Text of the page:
workflow that uses PDF
files. Make either simple
touch-up edits to text or
graphics, or make
to the content of the PDF
New “Advanced Edit”
feature, which is
accessed by a tab on the
Nuance PDF main
screen, converts PDF
files to fully editable files
using word processor-like
editing right within the
PDF file. Small and large
document edits can be
made quickly, including
line wrap, pagination,
indents and justification.
Users can then
seamlessly switch back to
the PDF view to continue
to work with the document
as a traditional PDF file.
Up through the most recent
version of Adobe Acrobat
(XI), Adobe pointed to the
software’s limited editing
capability as consistent with
its philosophy that a PDF is a
snapshot of an original file.
Adobe finally has embraced
a limited form of editing, but
still trails. Flowing text
between pages, for example,
is not supported, meaning
that additional text added to a
paragraph needs to stay
within the space originally
allocated to the original
paragraph or it will bleed on
top of whatever follows.
Nuance PDF Converter
Enterprise 8 allows users to
edit PDF files as easily as
they can edit Word files,
meaning that flowing material
between pages just happens
“naturally” without the user
even thinking about it. In
addition, Nuance’s PDF
converter retains the original
document formatting so that
users do not have to
reformat documents after
making edits to the file, which
results in significant time
conversion to Word,
Excel, and PowerPoint
formats: On many
occasions, workflows that
contain PDF documents
require conversion of
those files into Microsoft
Office formats to allow the
content to be used by
(calculating cells in Excel,
PDF to Word, Excel or
PowerPoint: Quick and
easy conversion of PDF
documents into common
including Microsoft Office,
is a hallmark of Nuance
PDF. The conversion
process follows similar
steps regardless of the
resulting format. Also,
Nuance PDF supports the
conversion of selected
portions of a PDF file, or
the entire document.
Nuance also offers a
variety of workflow
options to perform
PDF to Word: Conversion
takes multiple steps and
significant time, and
formatting results are
PDF to Excel: Although
supported directly, it does not
offer selective export of
portions of the document
converted to a spreadsheet
(i.e., page ranges.)
PDF to PowerPoint:
Automatic conversion is
finally supported, in Acrobat
Nuance PDF Converter
Enterprise 8 is a far superior
In Word and WordPerfect:
Multiple examples show that
Nuance creates converted
documents with more fidelity
to the original, with more
consistent spacing and fonts.
Files converted by Nuance
also have shown to be
smaller in size.
In Excel: Nuance provides
more accurate conversions,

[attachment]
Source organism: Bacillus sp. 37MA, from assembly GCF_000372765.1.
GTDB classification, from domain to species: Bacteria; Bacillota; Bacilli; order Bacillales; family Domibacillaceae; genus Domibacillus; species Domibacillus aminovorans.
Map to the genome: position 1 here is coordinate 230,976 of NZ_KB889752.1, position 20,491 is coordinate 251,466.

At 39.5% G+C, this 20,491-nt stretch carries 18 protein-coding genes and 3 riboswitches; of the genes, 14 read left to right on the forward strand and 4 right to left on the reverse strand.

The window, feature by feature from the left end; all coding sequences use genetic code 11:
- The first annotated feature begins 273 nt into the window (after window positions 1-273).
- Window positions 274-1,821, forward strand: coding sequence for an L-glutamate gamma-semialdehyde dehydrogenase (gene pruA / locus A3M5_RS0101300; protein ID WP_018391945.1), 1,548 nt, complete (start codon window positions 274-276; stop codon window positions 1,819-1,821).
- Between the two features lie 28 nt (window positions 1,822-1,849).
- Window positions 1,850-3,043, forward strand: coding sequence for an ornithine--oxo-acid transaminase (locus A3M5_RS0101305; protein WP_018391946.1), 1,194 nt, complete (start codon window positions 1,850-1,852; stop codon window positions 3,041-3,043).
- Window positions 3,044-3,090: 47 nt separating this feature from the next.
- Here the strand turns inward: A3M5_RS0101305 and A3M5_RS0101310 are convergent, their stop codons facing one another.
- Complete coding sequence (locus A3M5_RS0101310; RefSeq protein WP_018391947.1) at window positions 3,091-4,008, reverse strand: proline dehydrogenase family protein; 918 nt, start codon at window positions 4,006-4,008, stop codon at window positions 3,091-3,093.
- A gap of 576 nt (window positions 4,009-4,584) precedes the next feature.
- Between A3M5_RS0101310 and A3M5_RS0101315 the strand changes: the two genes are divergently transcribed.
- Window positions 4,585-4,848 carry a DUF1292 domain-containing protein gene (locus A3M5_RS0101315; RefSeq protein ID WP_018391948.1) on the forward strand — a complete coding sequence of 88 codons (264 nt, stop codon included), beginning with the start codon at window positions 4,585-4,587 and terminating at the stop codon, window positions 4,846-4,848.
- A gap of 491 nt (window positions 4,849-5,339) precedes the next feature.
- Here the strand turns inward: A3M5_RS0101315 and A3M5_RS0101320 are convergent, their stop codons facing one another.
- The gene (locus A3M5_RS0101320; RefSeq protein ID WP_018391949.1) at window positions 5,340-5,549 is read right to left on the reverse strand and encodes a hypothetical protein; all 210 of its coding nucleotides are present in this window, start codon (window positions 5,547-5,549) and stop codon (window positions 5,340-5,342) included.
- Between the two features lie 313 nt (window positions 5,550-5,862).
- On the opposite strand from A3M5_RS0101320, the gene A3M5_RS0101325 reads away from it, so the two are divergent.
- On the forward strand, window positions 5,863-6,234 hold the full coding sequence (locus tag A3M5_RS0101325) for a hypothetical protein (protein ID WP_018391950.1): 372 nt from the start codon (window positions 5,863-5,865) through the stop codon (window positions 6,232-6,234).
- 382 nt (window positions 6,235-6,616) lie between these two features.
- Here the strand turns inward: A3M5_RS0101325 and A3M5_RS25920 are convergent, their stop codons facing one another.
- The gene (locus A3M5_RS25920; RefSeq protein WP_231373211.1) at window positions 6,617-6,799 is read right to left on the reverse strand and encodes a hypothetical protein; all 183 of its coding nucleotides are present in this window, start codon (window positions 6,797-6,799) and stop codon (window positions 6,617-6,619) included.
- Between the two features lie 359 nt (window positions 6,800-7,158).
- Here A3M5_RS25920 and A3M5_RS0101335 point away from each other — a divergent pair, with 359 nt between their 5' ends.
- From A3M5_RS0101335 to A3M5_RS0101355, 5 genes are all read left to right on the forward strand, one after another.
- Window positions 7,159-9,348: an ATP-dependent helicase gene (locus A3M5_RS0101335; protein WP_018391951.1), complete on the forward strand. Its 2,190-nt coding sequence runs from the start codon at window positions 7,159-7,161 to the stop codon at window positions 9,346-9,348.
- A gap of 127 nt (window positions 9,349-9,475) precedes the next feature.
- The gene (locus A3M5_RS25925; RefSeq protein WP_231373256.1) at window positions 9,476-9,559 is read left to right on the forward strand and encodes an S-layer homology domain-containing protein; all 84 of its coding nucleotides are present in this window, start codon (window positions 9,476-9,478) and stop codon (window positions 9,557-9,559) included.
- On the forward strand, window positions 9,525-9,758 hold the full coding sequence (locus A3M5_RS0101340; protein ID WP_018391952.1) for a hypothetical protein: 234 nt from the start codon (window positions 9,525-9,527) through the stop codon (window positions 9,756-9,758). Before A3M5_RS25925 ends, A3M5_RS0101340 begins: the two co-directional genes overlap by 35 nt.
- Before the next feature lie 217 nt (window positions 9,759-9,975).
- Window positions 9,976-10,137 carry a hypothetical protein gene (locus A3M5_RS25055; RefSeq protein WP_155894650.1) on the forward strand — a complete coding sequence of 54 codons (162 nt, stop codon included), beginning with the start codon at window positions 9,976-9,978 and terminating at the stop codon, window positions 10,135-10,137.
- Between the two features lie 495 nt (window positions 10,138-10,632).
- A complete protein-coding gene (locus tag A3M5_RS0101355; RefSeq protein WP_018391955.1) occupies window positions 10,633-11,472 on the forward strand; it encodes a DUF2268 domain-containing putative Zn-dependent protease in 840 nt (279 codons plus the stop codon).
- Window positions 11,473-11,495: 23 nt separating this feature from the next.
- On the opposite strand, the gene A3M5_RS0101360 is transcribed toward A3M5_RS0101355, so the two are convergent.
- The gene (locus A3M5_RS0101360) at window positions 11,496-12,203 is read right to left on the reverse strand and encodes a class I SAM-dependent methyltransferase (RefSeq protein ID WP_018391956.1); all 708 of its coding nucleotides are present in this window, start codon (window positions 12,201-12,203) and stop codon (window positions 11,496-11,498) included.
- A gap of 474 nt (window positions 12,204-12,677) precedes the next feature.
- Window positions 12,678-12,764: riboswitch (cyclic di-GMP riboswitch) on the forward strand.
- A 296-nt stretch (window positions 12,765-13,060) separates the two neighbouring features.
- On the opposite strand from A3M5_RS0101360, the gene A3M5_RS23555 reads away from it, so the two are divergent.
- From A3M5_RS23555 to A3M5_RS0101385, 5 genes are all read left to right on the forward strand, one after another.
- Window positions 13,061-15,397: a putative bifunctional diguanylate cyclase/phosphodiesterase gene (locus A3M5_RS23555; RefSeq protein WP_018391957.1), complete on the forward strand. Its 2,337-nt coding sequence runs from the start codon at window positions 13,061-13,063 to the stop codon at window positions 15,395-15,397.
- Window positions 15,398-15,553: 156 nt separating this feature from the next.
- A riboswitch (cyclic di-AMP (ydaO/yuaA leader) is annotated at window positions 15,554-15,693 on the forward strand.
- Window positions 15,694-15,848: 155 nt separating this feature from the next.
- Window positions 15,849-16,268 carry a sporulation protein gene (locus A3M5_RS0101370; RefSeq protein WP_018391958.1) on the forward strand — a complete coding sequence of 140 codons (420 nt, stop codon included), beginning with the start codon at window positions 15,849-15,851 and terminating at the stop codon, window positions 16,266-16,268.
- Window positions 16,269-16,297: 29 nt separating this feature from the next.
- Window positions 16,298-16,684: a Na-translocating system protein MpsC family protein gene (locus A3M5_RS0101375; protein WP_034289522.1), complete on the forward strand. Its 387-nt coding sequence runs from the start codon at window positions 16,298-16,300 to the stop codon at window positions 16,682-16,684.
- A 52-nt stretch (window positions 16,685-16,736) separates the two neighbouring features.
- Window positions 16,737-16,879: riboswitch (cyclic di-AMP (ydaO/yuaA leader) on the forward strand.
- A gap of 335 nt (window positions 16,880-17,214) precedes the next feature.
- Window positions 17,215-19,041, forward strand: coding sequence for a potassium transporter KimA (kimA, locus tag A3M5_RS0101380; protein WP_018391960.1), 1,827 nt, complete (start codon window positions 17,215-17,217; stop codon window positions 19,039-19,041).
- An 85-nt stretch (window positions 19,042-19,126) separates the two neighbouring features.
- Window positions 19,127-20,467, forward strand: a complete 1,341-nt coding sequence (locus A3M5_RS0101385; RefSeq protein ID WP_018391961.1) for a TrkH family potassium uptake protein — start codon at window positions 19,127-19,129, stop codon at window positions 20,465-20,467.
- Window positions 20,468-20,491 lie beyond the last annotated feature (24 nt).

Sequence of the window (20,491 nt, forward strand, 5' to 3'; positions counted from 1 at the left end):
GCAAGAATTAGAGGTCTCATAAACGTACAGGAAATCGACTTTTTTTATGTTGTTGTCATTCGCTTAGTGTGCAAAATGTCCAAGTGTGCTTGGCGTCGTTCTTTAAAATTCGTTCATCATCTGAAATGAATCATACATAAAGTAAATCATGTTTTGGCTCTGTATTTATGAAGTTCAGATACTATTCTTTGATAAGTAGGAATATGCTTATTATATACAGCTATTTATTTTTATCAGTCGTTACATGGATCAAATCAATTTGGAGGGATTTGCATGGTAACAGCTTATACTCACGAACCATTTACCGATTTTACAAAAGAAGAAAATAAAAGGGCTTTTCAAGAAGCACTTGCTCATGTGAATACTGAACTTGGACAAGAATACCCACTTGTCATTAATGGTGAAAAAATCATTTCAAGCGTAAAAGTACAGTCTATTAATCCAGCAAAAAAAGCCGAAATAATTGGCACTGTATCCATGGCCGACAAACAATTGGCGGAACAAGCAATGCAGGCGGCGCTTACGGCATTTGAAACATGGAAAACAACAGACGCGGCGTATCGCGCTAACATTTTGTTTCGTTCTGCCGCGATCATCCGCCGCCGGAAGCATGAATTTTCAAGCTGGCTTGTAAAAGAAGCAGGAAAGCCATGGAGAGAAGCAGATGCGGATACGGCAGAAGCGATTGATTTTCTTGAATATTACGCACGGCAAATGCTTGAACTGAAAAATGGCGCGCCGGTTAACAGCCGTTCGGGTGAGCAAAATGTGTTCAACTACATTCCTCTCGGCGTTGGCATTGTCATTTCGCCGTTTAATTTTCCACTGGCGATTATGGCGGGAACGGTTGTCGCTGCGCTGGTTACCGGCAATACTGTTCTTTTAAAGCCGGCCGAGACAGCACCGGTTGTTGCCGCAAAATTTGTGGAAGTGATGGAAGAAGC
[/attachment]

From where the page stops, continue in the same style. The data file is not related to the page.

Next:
including table recognition
and an ability to distinguish
Microsoft Office and
Internet Explorer Add-Ins,
drag-and-drop, and the
PDF Create Assistant.
between general and
In PowerPoint: Nuance
stands out through
headers/footers, rule lines,
hyperlinks, text, and
Cloud exchange of PDF
commonly used cloud
services: Enables back-
between documents in
the cloud and the desktop
Supports one-click open
and save access to
documents stored in a
long list of cloud services,
including Google Docs,
Evernote, Box, Dropbox,
and Nuance’s PaperPort
Direct connectivity with cloud
services is limited to the
Adobe Creative Cloud and
subscription services at
Nuance PDF Converter
Enterprise 8 includes out-of-
the-box connectivity to most
popular Cloud document
storage and retrieval
using voice: This feature
is useful when adding
notes to PDF documents,
a common task during
any PDF editing workflow.
Built-in feature using the
service by Nuance.
No direct support for voice
Nuance PDF Converter
Enterprise 8’s “speaking
content” includes sticky notes
and is three times faster than
PDF files are often used
to combine files of
differing formats together
into a single file. For
example, one PDF can
include a scanned image,
Word document, and
Document Assembly view
opens the entire desktop
to work with pages of a
PDF document and
capability to insert,
replace, extract, and
delete, and includes new
capabilities to split, add
selectively add pages
from source files using the
Page Assembly feature
without having to convert
the entire file to PDF first.
Acrobat offers the traditional
ability to combine entire files
from the File menu, but it is
much slower than Nuance
Nuance PDF Converter
Enterprise 8’s Document
Assembly with Page
Assembly feature offers far
greater flexibility and
productivity in selectively
building PDF documents
from source files without
having to first convert all files
PDF/A creation: Many
courts and government
PDF/A files can be
created directly from the
Acrobat offers the ability to
create PDF/A files, and
Draw: Nuance has pulled
even in this one-time Adobe